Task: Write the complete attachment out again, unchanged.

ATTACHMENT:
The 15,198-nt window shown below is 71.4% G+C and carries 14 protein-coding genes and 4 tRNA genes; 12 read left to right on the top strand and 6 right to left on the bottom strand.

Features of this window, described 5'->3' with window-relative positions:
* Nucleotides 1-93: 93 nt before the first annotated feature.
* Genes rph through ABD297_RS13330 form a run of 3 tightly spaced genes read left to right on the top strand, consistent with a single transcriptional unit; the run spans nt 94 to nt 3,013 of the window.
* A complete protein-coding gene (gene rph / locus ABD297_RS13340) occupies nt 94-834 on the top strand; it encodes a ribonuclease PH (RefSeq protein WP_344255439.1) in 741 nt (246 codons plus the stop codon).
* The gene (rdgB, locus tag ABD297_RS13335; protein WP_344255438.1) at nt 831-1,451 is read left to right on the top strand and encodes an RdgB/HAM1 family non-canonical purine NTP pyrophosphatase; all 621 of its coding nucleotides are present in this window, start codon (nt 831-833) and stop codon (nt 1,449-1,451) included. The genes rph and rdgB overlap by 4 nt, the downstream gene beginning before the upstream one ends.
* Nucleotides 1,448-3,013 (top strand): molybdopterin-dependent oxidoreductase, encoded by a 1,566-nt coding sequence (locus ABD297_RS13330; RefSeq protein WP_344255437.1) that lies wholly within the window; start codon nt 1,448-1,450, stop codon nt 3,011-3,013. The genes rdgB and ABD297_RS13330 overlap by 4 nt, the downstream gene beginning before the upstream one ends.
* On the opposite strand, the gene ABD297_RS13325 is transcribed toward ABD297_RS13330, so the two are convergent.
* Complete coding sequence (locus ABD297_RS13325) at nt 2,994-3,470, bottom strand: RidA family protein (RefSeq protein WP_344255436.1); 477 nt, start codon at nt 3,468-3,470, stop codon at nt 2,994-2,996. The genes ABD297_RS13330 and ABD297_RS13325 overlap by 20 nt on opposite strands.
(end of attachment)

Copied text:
The 15,198-nt window shown below is 71.4% G+C and carries 14 protein-coding genes and 4 tRNA genes; 12 read left to right on the top strand and 6 right to left on the bottom strand.

Features of this window, described 5'->3' with window-relative positions:
* Nucleotides 1-93: 93 nt before the first annotated feature.
* Genes rph through ABD297_RS13330 form a run of 3 tightly spaced genes read left to right on the top strand, consistent with a single transcriptional unit; the run spans nt 94 to nt 3,013 of the window.
* A complete protein-coding gene (gene rph / locus ABD297_RS13340) occupies nt 94-834 on the top strand; it encodes a ribonuclease PH (RefSeq protein WP_344255439.1) in 741 nt (246 codons plus the stop codon).
* The gene (rdgB, locus tag ABD297_RS13335; protein WP_344255438.1) at nt 831-1,451 is read left to right on the top strand and encodes an RdgB/HAM1 family non-canonical purine NTP pyrophosphatase; all 621 of its coding nucleotides are present in this window, start codon (nt 831-833) and stop codon (nt 1,449-1,451) included. The genes rph and rdgB overlap by 4 nt, the downstream gene beginning before the upstream one ends.
* Nucleotides 1,448-3,013 (top strand): molybdopterin-dependent oxidoreductase, encoded by a 1,566-nt coding sequence (locus ABD297_RS13330; RefSeq protein WP_344255437.1) that lies wholly within the window; start codon nt 1,448-1,450, stop codon nt 3,011-3,013. The genes rdgB and ABD297_RS13330 overlap by 4 nt, the downstream gene beginning before the upstream one ends.
* On the opposite strand, the gene ABD297_RS13325 is transcribed toward ABD297_RS13330, so the two are convergent.
* Complete coding sequence (locus ABD297_RS13325) at nt 2,994-3,470, bottom strand: RidA family protein (RefSeq protein WP_344255436.1); 477 nt, start codon at nt 3,468-3,470, stop codon at nt 2,994-2,996. The genes ABD297_RS13330 and ABD297_RS13325 overlap by 20 nt on opposite strands.